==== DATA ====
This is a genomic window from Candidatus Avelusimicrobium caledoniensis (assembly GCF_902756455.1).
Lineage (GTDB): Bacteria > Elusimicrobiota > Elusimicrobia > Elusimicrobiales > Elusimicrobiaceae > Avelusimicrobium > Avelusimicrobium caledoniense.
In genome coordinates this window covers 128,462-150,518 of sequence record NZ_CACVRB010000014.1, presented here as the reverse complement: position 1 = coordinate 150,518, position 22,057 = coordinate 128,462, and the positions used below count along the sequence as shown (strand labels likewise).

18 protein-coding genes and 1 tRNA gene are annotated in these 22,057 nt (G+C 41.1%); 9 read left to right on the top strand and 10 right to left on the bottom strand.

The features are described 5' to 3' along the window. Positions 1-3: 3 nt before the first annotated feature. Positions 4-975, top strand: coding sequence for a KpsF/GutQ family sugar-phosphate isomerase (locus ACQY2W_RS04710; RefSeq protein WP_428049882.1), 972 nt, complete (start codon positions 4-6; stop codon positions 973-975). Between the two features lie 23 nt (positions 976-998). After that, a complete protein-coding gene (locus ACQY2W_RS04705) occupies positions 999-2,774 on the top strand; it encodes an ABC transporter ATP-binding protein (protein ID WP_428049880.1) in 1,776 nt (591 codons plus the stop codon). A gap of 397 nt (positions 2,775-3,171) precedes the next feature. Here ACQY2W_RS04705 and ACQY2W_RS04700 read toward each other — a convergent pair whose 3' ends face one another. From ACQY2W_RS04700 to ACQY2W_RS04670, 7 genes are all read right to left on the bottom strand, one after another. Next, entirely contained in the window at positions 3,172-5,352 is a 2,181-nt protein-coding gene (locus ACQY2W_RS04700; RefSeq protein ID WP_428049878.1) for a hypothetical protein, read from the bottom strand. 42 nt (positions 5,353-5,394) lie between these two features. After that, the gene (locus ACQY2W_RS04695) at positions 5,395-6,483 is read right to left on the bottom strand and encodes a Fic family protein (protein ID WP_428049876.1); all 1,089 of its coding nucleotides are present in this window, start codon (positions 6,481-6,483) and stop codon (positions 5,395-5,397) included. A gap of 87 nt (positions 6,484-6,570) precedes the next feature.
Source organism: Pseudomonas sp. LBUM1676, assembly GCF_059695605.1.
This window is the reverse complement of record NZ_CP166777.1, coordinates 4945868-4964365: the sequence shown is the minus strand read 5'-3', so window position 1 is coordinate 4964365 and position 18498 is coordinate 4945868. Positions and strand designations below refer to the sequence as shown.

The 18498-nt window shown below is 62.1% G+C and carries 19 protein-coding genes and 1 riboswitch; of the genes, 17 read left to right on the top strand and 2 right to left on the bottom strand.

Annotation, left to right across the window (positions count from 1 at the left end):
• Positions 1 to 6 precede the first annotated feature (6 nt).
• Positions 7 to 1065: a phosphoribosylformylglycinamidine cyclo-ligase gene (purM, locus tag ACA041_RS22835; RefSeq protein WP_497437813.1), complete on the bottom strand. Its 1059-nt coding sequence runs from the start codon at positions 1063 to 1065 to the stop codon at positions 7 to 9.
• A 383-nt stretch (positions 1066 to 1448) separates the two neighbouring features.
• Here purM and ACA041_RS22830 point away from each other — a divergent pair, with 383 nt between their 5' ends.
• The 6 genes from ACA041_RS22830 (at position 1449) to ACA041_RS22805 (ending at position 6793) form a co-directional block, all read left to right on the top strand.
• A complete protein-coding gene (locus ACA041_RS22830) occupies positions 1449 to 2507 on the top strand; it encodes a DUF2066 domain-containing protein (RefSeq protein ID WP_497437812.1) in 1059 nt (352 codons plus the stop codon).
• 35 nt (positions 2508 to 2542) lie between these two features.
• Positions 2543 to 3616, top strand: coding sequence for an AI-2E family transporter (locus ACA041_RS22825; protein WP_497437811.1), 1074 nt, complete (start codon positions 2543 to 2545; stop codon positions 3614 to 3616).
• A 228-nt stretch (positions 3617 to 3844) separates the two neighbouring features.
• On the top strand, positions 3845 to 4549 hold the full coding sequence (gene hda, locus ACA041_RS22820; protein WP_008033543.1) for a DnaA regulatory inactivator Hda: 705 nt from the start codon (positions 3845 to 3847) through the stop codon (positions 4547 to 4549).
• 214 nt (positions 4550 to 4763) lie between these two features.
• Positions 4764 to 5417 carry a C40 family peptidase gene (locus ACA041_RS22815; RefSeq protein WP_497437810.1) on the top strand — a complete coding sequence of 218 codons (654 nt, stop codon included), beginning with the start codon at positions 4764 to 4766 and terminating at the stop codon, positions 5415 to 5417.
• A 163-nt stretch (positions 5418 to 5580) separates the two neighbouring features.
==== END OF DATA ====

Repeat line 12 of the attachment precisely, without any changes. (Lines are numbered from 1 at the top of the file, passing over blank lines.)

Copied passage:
• A 383-nt stretch (positions 1066 to 1448) separates the two neighbouring features.